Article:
Immigration Detention Casework: Poor Casework Must be Addressed say Chief Inspectors

Immigration casework needs to improve so that people aren’t detained for longer than necessary, said John Vine, Chief Inspector of Borders and Immigration and Nick Hardwick, Chief Inspector of Prisons, publishing the report of a thematic review of immigration detention casework.

The report, The effectiveness and impact of immigration detention casework, represents the findings of the first thematic inspection conducted jointly by HMI Prisons and the Independent Chief Inspector of Borders and Immigration (ICIBI). Inspectors examined in detail the quality and effectiveness of immigration casework and the human impact of this.

On any given day during the first quarter of 2012, around 3,500 people were detained under immigration powers, either in immigration removal centres (IRCs) or prisons. More than 40 people held in IRCs have been held for over two years. While the courts have held that detention with a view to removal is only lawful if there is a realistic prospect of this occurring within a reasonable period, there is no statutory time limit on how long someone can be detained. HM Inspectorate of Prisons (HMI Prisons) consistently finds that detainees experience heightened levels of anxiety and distress as a result of their uncertain futures. Each individual detained costs nearly £40,000 a year.

Inspectors found that in most cases, the decision to detain was defensible and properly evidenced and most were progressed diligently and in line with legal and policy guidelines.

However, inspectors were concerned to find that:


  • in a quarter of cases reviewed, insufficient progress had been made;
  • immigration case files were in a poor condition, making it hard to understand cases, and missing information could have included documents to establish or challenge the validity of unlawful detention claims;
  • many detainees were ex-prisoners and in some instances, more could have been done to resolve their cases before the end of their custodial sentences;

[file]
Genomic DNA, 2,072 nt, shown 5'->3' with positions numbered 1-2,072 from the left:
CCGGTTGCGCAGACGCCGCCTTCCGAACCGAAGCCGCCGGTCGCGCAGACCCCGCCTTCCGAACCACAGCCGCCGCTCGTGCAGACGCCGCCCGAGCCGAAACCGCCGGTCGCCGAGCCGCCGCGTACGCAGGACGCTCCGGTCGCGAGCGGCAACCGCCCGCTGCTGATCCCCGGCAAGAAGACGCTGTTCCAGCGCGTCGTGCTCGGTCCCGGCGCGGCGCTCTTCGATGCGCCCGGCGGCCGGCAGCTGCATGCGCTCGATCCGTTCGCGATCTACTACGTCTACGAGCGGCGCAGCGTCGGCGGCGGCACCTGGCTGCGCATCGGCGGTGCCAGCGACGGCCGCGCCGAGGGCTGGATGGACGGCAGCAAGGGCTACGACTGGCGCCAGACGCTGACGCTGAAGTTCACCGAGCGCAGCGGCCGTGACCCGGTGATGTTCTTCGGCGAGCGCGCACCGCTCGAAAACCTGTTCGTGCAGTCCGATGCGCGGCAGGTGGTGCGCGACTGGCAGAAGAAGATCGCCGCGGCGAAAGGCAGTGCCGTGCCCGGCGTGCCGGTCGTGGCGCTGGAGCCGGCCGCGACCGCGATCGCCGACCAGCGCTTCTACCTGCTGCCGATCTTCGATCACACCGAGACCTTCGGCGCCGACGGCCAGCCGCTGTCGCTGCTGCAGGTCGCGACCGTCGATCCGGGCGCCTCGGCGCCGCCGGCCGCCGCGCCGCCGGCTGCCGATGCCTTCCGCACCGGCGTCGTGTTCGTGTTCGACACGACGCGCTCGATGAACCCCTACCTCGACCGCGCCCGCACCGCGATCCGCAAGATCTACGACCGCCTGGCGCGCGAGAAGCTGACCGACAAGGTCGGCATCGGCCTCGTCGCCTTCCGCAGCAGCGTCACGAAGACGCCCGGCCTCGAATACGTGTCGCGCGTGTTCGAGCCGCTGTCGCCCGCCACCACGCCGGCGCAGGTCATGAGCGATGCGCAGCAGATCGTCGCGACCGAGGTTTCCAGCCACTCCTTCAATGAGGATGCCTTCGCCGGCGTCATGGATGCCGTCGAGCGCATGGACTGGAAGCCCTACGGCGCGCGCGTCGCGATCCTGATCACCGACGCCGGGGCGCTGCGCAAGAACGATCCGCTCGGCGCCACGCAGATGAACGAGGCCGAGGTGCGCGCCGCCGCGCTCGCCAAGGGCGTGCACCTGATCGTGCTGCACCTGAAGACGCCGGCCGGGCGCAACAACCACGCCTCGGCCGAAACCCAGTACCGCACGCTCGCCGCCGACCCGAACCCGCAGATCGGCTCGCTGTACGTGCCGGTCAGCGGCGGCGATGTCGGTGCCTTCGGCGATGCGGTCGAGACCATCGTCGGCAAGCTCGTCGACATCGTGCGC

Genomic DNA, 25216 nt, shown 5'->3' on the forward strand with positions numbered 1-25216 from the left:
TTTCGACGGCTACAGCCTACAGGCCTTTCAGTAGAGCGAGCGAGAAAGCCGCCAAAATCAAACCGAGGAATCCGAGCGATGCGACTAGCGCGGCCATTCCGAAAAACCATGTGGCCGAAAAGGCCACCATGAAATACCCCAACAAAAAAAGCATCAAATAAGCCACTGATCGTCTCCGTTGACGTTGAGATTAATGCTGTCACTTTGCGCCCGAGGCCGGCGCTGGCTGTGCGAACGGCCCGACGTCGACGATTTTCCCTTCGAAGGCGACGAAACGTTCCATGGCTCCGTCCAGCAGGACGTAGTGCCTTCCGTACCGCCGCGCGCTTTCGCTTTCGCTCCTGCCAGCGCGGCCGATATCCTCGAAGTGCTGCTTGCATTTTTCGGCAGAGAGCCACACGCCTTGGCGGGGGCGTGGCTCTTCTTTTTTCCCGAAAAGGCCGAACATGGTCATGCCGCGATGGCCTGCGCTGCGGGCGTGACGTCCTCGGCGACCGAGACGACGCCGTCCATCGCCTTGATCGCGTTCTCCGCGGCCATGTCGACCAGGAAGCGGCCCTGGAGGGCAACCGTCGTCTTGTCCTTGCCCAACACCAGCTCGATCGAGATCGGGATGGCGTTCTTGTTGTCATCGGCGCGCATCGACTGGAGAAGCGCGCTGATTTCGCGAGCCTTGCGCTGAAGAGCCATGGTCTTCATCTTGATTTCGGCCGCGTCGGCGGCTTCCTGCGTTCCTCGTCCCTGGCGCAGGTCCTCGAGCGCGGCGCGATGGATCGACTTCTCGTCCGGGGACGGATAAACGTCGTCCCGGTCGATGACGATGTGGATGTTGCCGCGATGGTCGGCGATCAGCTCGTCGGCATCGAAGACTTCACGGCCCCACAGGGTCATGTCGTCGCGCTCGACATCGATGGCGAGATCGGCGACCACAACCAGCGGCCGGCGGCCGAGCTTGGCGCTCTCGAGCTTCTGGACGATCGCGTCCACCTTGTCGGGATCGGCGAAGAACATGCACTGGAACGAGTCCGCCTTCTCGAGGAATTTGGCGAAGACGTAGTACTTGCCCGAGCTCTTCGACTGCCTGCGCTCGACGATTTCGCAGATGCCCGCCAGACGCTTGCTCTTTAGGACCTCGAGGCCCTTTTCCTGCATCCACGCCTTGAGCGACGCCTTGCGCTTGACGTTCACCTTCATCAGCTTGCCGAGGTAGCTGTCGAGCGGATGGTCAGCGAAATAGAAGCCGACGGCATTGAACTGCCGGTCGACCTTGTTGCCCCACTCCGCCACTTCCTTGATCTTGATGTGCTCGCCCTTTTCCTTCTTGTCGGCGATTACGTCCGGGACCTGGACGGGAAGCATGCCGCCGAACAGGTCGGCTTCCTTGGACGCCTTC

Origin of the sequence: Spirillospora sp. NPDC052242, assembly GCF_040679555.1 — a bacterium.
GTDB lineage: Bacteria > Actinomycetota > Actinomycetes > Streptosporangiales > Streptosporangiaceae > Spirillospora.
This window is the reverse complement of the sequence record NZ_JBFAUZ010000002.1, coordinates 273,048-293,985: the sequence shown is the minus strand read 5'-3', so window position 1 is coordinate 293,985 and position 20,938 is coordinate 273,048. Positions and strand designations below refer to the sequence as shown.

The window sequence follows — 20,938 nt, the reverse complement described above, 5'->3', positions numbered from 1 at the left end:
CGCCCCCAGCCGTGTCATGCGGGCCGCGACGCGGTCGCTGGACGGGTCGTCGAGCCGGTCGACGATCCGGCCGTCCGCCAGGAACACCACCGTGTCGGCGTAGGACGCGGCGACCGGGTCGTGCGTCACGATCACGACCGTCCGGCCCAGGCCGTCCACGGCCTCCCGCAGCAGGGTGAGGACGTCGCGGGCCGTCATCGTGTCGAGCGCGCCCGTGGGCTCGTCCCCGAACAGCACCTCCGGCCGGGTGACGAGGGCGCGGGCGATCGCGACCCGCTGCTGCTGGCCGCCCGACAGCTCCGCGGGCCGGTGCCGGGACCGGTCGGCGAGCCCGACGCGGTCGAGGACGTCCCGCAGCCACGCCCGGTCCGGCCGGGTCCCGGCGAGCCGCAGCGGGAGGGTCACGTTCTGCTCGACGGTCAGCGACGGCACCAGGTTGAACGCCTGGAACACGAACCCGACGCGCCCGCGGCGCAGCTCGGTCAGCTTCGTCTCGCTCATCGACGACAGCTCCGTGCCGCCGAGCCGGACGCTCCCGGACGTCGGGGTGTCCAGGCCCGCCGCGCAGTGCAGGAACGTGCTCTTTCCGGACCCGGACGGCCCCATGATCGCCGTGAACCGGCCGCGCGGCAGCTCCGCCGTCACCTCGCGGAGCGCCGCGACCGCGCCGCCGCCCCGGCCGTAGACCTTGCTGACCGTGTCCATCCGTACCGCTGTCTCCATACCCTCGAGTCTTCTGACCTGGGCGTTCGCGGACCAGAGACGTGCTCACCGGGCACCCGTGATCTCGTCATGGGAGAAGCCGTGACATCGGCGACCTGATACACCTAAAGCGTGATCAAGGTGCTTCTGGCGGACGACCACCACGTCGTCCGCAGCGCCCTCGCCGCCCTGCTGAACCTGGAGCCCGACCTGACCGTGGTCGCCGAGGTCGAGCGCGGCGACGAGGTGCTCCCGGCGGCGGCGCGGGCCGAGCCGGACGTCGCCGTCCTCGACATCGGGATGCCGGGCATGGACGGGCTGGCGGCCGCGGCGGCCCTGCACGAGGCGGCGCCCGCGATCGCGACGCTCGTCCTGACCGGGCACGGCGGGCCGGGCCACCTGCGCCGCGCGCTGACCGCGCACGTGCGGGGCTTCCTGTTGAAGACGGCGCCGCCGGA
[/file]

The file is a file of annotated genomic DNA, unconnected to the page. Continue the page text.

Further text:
• in some cases, decisions to detain a person or to maintain their detention had not been made with reference to all relevant factors, such as age and being a victim of trafficking;
  • decisions to detain and release ex-prisoners were made at different management levels. This was in spite of an earlier recommendation from ICIBI that UKBA should change the level of authorisation required for release;
  • detainees experienced considerable difficulties in obtaining good quality legal advice and many had not applied for bail to an immigration judge;
  • in some cases there was a failure to consider evidence of post-traumatic stress and mental disorders in case reviews, and in one case a victim of torture was detained without evidence of exceptional circumstances to justify this; and
  • there was little evidence of the effectiveness of Detention Centre Rule 35 procedures, which are designed to provide safeguards for some of the most vulnerable detainees.

HMIP and ICIBI made ten recommendations for improvement for the Agency. These included establishing an independent panel to examine all cases of detainees held for lengthy periods, and conducting detention reviews on time and with the appropriate level of authority.

 John Vine and Nick Hardwick:

“We were pleased to find that in most cases the decision to detain was defensible and properly evidenced. However, despite much effort at improving the system, it is questionable whether the length of detention in some cases was necessary or proportionate to the legitimate aim of maintaining immigration control. Casework must be appropriately skilled and resourced, and subject to more effective quality assurance.

Although all immigration detainees have a right to apply for bail, there is no routine independent system of reviewing cases. We recommend that an independent panel should be established to review the cases of all individuals who are held for lengthy periods. We believe this would motivate change in the system.”

A PDF copy of the report can be downloaded here.

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